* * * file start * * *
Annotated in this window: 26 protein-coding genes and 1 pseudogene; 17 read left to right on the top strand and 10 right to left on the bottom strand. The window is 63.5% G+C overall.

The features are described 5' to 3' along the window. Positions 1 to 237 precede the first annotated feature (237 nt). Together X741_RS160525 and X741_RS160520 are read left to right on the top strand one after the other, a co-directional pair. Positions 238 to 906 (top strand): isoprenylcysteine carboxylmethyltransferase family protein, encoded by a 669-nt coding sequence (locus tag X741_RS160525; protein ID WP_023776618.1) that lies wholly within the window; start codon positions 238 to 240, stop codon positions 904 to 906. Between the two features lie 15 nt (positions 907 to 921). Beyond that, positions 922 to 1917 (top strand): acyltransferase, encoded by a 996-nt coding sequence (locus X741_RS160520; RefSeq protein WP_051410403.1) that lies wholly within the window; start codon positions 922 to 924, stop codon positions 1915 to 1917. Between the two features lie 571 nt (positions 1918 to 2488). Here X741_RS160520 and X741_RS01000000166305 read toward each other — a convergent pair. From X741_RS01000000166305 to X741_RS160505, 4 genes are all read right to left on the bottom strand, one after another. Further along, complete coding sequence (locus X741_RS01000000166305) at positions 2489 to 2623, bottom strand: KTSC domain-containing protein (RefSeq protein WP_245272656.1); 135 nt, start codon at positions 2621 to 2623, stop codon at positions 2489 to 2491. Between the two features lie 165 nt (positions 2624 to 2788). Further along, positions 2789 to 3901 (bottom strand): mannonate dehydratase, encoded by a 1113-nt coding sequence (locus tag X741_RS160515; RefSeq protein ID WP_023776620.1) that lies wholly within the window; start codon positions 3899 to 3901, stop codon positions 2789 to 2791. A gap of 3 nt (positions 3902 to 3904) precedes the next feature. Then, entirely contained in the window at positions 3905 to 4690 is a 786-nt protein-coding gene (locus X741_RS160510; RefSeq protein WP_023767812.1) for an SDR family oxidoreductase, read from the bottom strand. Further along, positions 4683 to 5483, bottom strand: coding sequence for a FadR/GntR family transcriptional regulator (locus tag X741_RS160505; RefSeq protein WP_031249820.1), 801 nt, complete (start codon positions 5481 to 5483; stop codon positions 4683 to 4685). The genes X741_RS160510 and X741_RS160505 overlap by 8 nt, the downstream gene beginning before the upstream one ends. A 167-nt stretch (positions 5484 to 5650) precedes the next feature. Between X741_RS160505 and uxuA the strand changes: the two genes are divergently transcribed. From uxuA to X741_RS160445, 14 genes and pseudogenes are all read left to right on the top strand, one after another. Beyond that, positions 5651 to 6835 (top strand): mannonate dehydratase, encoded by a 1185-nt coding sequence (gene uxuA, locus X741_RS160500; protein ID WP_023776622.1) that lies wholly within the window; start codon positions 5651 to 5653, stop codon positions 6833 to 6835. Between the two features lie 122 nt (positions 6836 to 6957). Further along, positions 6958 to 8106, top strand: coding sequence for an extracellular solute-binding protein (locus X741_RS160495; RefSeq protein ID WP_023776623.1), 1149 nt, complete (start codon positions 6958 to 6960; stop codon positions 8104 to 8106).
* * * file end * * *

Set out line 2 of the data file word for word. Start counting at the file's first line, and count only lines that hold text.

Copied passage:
The features are described 5' to 3' along the window. Positions 1 to 237 precede the first annotated feature (237 nt). Together X741_RS160525 and X741_RS160520 are read left to right on the top strand one after the other, a co-directional pair. Positions 238 to 906 (top strand): isoprenylcysteine carboxylmethyltransferase family protein, encoded by a 669-nt coding sequence (locus tag X741_RS160525; protein ID WP_023776618.1) that lies wholly within the window; start codon positions 238 to 240, stop codon positions 904 to 906. Between the two features lie 15 nt (positions 907 to 921). Beyond that, positions 922 to 1917 (top strand): acyltransferase, encoded by a 996-nt coding sequence (locus X741_RS160520; RefSeq protein WP_051410403.1) that lies wholly within the window; start codon positions 922 to 924, stop codon positions 1915 to 1917. Between the two features lie 571 nt (positions 1918 to 2488). Here X741_RS160520 and X741_RS01000000166305 read toward each other — a convergent pair. From X741_RS01000000166305 to X741_RS160505, 4 genes are all read right to left on the bottom strand, one after another. Further along, complete coding sequence (locus X741_RS01000000166305) at positions 2489 to 2623, bottom strand: KTSC domain-containing protein (RefSeq protein WP_245272656.1); 135 nt, start codon at positions 2621 to 2623, stop codon at positions 2489 to 2491. Between the two features lie 165 nt (positions 2624 to 2788). Further along, positions 2789 to 3901 (bottom strand): mannonate dehydratase, encoded by a 1113-nt coding sequence (locus tag X741_RS160515; RefSeq protein ID WP_023776620.1) that lies wholly within the window; start codon positions 3899 to 3901, stop codon positions 2789 to 2791. A gap of 3 nt (positions 3902 to 3904) precedes the next feature. Then, entirely contained in the window at positions 3905 to 4690 is a 786-nt protein-coding gene (locus X741_RS160510; RefSeq protein WP_023767812.1) for an SDR family oxidoreductase, read from the bottom strand. Further along, positions 4683 to 5483, bottom strand: coding sequence for a FadR/GntR family transcriptional regulator (locus tag X741_RS160505; RefSeq protein WP_031249820.1), 801 nt, complete (start codon positions 5481 to 5483; stop codon positions 4683 to 4685). The genes X741_RS160510 and X741_RS160505 overlap by 8 nt, the downstream gene beginning before the upstream one ends. A 167-nt stretch (positions 5484 to 5650) precedes the next feature. Between X741_RS160505 and uxuA the strand changes: the two genes are divergently transcribed. From uxuA to X741_RS160445, 14 genes and pseudogenes are all read left to right on the top strand, one after another. Beyond that, positions 5651 to 6835 (top strand): mannonate dehydratase, encoded by a 1185-nt coding sequence (gene uxuA, locus X741_RS160500; protein ID WP_023776622.1) that lies wholly within the window; start codon positions 5651 to 5653, stop codon positions 6833 to 6835. Between the two features lie 122 nt (positions 6836 to 6957). Further along, positions 6958 to 8106, top strand: coding sequence for an extracellular solute-binding protein (locus X741_RS160495; RefSeq protein ID WP_023776623.1), 1149 nt, complete (start codon positions 6958 to 6960; stop codon positions 8104 to 8106).